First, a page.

Here's an early modern example, right when the world seemed to start to make sense. It might seem insane to us that George Spencer, a troublesome one-eye old servant in Connecticut, was tried and executed in 1642 for the crime of bestiality after a one-eyed pig was born in his village. It might also seem insane that both the pig and his own retracted confession were called as the two witnesses required to convict him. But by the standards of the community and the times, the only insane person was that godless trouble-making pig-fucker, George Spencer.

The Nature of the World 
We live in an enlightened era. Our mental toolboxes are full to bursting with evidence-based reasoning, with precedent, with doubt, and with logic. We hold many truths to be self evident. We stand on the shoulders of intellectual giants and we think this plain of shoulders is ground level.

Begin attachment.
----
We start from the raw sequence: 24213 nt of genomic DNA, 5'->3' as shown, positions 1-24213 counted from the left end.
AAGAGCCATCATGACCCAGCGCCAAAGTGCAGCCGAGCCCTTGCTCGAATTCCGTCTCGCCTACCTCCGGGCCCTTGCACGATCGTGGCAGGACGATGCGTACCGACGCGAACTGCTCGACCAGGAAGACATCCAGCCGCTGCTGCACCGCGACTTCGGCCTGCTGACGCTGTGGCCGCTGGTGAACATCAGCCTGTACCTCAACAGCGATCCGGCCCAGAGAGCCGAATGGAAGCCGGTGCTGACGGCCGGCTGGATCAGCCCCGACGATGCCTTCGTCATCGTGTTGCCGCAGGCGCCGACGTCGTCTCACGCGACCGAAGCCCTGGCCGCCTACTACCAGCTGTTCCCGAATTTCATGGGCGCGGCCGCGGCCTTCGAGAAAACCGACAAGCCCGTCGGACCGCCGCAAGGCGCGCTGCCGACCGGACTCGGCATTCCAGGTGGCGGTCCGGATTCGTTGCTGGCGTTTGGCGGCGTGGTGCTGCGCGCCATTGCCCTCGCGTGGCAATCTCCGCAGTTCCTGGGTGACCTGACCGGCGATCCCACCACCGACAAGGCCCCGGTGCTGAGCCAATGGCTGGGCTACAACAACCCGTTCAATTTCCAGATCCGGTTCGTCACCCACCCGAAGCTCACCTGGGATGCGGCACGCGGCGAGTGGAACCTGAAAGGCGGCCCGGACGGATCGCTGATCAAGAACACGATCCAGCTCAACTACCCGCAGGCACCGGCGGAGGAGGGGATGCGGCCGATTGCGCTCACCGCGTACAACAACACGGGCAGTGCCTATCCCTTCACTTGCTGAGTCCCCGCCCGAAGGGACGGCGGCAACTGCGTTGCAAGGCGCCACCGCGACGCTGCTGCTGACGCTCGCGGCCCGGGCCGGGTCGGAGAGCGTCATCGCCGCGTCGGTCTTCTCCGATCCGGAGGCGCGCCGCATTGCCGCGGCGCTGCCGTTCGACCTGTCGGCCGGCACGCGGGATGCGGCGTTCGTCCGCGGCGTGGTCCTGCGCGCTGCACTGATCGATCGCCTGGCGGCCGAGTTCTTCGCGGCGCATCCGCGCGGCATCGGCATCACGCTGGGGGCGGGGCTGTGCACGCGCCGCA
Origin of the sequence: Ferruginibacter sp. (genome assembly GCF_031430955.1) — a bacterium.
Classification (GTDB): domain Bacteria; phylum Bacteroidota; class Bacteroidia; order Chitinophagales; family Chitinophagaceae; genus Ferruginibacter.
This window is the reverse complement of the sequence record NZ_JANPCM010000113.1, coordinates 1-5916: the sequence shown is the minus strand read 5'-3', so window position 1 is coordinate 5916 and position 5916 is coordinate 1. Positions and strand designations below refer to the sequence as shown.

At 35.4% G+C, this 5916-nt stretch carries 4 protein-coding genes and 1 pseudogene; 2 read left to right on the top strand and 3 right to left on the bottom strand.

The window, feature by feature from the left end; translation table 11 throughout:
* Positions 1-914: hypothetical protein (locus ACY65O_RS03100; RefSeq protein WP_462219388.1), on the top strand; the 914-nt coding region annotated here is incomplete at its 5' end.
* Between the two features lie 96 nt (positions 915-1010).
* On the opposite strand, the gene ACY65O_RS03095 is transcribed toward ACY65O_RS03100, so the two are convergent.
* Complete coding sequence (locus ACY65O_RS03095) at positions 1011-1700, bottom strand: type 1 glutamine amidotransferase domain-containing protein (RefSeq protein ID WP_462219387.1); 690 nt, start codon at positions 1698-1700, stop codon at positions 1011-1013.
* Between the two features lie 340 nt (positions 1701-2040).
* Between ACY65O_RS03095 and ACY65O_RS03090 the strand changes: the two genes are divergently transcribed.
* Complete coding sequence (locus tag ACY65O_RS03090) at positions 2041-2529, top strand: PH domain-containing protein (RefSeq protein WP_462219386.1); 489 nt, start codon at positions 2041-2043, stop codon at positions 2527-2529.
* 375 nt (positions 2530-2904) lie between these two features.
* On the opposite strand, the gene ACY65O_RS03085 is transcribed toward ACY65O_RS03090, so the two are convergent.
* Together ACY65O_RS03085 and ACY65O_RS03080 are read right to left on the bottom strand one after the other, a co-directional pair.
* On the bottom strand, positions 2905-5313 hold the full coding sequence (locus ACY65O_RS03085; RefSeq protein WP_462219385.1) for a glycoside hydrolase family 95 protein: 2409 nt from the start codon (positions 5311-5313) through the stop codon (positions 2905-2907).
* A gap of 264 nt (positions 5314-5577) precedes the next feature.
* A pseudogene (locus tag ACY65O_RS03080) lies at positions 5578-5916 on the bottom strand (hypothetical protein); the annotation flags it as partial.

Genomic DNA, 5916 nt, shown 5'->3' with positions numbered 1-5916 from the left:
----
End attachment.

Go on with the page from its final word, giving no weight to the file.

If you want to think medieval, chuck your entire toolbox out the window and start from scratch. You need to un-learn rationality, un-learn concepts you've been steeped in since childhood. It's the opposite of a koan. Seek endarkenment.

Part 1: Forget
-Science. Almost all of it. 

-Medicine too. First aid you can keep, but everything else must be swept away. 

-Equality. A dangerous, almost unthinkable concept in practice. A fine ideal, when paired with religion, but not one you have to worry about.